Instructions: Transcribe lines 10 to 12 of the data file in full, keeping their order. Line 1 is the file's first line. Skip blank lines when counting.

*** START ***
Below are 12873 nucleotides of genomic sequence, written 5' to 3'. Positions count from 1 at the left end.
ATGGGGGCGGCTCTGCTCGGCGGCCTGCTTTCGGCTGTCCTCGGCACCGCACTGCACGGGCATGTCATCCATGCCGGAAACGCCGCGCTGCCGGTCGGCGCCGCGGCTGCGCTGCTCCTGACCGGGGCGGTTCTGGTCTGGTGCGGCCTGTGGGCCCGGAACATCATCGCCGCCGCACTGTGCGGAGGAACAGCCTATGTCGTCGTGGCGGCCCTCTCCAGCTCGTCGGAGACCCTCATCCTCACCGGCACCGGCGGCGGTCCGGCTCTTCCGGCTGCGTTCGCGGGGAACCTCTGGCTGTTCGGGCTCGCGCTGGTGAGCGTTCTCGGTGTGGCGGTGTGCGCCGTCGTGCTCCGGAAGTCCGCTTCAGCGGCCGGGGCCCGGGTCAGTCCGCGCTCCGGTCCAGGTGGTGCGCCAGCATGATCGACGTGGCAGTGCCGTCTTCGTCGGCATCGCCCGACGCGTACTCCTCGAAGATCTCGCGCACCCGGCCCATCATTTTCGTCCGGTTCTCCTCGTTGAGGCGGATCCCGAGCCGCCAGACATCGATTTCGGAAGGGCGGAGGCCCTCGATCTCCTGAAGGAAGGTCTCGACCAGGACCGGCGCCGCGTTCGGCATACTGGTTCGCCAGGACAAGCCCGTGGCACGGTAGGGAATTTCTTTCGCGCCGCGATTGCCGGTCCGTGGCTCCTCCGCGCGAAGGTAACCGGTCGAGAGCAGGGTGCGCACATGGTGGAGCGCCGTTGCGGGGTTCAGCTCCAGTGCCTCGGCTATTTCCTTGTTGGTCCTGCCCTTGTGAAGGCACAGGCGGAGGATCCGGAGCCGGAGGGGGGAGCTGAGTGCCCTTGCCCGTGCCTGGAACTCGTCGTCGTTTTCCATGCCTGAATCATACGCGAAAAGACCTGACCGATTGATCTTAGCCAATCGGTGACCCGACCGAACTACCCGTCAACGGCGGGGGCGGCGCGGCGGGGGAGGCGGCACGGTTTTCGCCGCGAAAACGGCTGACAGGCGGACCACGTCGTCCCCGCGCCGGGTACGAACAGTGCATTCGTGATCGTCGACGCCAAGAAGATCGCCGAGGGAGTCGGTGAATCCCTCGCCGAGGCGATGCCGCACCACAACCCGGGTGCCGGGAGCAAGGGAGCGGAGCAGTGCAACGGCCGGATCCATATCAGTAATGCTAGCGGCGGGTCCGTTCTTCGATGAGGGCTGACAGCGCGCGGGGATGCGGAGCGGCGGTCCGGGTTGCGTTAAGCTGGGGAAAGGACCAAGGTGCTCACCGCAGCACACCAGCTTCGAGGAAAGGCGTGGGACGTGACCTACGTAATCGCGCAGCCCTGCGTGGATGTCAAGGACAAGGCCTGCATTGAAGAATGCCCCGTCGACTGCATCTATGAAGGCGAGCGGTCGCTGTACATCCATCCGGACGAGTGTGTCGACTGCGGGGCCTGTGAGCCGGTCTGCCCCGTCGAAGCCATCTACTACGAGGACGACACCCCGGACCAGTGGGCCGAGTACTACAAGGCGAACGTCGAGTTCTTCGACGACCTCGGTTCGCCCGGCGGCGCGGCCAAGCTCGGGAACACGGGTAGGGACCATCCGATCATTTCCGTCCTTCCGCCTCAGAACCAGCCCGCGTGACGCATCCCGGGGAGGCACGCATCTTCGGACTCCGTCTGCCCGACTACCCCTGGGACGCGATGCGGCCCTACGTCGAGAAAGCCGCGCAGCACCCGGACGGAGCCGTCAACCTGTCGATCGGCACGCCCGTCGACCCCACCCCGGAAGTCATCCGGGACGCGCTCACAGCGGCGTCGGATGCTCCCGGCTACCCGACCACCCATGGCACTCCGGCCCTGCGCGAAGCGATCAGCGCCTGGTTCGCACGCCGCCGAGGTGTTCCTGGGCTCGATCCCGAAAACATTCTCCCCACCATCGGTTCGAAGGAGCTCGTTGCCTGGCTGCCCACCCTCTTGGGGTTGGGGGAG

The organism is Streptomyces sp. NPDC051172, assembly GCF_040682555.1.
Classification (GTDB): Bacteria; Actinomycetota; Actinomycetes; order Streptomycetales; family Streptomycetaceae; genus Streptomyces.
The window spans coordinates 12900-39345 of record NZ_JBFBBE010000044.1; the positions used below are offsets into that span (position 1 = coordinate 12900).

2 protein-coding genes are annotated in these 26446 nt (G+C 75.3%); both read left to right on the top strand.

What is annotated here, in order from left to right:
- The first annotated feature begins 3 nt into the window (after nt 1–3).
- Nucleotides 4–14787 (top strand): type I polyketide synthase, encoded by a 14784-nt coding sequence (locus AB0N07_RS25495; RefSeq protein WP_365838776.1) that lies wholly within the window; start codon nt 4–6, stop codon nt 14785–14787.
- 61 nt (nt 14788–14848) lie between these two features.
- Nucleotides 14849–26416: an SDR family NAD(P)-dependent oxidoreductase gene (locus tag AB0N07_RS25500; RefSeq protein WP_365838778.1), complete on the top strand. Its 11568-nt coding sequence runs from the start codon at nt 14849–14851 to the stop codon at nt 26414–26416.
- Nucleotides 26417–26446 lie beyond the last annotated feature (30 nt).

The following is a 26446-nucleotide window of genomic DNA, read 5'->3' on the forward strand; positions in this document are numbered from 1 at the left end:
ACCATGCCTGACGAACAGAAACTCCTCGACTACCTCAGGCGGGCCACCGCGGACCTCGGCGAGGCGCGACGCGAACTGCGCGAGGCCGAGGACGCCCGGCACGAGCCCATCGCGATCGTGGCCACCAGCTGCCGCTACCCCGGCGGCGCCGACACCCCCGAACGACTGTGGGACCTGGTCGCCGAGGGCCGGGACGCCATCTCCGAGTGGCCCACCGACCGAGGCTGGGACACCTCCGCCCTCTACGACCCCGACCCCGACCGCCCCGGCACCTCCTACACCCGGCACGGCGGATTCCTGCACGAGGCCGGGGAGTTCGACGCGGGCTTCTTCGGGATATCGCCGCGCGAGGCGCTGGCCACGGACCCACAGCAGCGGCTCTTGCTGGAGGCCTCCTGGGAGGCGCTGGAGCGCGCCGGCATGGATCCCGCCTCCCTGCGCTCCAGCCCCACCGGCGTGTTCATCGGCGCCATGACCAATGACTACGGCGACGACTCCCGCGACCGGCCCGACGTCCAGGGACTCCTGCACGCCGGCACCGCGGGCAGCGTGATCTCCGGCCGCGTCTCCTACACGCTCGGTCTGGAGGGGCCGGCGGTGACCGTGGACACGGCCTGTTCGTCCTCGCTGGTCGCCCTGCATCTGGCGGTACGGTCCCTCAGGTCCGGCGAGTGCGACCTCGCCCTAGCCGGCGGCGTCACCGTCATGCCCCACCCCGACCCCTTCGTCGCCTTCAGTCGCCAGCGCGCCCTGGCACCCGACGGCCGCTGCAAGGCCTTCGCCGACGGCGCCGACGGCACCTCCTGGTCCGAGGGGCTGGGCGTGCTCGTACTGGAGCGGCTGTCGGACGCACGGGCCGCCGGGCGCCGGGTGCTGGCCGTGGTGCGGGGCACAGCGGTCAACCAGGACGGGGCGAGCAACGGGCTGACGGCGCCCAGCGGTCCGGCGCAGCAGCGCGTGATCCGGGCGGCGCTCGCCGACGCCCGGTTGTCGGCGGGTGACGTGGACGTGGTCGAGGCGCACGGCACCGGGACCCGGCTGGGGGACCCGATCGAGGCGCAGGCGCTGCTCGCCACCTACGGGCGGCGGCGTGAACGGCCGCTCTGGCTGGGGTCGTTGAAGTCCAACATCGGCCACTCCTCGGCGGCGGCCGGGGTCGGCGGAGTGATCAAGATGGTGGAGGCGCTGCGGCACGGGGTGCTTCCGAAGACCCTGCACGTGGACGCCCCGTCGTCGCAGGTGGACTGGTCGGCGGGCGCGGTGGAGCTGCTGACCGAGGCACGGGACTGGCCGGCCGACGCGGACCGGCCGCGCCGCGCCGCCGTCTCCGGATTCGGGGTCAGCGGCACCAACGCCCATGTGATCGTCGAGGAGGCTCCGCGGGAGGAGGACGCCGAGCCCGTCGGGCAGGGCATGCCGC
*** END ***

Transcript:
- 61 nt (nt 14788–14848) lie between these two features.
- Nucleotides 14849–26416: an SDR family NAD(P)-dependent oxidoreductase gene (locus tag AB0N07_RS25500; RefSeq protein WP_365838778.1), complete on the top strand. Its 11568-nt coding sequence runs from the start codon at nt 14849–14851 to the stop codon at nt 26414–26416.
- Nucleotides 26417–26446 lie beyond the last annotated feature (30 nt).